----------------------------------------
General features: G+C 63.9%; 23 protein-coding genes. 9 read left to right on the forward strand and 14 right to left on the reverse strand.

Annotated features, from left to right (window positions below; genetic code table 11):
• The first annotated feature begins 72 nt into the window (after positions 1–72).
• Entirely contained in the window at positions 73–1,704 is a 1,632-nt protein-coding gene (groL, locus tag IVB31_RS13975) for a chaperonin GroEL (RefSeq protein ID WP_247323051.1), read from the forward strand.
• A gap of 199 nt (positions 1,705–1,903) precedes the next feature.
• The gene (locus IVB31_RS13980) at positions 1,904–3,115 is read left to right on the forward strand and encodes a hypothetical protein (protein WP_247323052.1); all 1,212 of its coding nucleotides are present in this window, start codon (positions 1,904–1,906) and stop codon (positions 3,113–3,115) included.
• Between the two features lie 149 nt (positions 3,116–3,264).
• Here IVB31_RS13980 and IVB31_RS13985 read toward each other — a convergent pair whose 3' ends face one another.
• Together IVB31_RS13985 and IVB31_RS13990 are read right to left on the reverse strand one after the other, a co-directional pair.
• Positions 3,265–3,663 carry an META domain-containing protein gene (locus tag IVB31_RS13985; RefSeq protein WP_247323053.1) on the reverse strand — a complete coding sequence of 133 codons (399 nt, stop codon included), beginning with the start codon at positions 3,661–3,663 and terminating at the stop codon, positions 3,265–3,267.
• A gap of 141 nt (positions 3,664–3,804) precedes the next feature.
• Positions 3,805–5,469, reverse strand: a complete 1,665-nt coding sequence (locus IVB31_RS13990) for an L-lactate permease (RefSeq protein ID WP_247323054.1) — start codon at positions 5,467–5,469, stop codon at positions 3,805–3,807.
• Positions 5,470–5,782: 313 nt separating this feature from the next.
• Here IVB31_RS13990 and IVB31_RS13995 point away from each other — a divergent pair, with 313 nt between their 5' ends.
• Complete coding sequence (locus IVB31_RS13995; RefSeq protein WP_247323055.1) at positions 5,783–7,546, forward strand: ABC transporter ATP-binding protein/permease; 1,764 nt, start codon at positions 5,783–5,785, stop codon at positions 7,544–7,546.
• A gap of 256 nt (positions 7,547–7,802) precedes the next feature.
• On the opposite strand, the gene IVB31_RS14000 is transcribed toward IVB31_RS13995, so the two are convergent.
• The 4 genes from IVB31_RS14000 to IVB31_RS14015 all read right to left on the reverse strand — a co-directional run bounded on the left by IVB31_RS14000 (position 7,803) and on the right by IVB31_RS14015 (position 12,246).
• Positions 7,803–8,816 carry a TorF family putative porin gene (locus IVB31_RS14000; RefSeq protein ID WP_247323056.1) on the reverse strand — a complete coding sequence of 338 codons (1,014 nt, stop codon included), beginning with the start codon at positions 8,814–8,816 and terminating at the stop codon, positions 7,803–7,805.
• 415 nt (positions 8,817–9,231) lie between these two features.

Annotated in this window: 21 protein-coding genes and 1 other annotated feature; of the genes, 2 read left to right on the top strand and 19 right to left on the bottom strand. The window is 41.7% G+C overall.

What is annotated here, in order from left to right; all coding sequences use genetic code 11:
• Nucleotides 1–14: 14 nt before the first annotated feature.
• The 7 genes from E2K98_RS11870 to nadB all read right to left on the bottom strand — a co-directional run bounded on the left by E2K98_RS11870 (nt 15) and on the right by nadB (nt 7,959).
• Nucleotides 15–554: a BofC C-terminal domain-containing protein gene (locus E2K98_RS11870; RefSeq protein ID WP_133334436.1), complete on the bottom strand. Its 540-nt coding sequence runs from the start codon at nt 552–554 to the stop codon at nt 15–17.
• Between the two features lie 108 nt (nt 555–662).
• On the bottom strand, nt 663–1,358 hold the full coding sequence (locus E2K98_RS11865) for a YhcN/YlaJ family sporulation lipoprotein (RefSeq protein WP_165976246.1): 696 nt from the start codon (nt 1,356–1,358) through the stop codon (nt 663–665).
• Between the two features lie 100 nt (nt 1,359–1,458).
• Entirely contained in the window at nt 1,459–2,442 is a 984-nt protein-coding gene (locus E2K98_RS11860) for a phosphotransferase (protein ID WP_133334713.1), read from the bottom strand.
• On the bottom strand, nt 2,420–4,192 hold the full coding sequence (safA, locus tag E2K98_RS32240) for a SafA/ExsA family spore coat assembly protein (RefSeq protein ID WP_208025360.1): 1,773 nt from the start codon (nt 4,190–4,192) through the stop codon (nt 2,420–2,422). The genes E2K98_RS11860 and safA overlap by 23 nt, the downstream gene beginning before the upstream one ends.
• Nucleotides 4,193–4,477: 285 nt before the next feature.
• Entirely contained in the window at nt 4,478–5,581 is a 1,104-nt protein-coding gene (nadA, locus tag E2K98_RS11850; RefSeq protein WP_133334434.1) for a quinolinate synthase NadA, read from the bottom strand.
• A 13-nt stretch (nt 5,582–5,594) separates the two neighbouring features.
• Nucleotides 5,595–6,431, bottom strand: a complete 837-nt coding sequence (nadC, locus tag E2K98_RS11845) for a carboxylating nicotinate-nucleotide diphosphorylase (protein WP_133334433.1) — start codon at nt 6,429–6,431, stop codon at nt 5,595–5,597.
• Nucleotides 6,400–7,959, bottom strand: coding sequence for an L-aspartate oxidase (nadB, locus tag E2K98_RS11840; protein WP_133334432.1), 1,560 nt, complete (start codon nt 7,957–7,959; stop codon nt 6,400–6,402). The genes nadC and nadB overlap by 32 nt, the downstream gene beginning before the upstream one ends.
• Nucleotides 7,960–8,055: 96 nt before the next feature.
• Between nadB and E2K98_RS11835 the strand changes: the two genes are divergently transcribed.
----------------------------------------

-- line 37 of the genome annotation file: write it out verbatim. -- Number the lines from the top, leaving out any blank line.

• Between nadB and E2K98_RS11835 the strand changes: the two genes are divergently transcribed.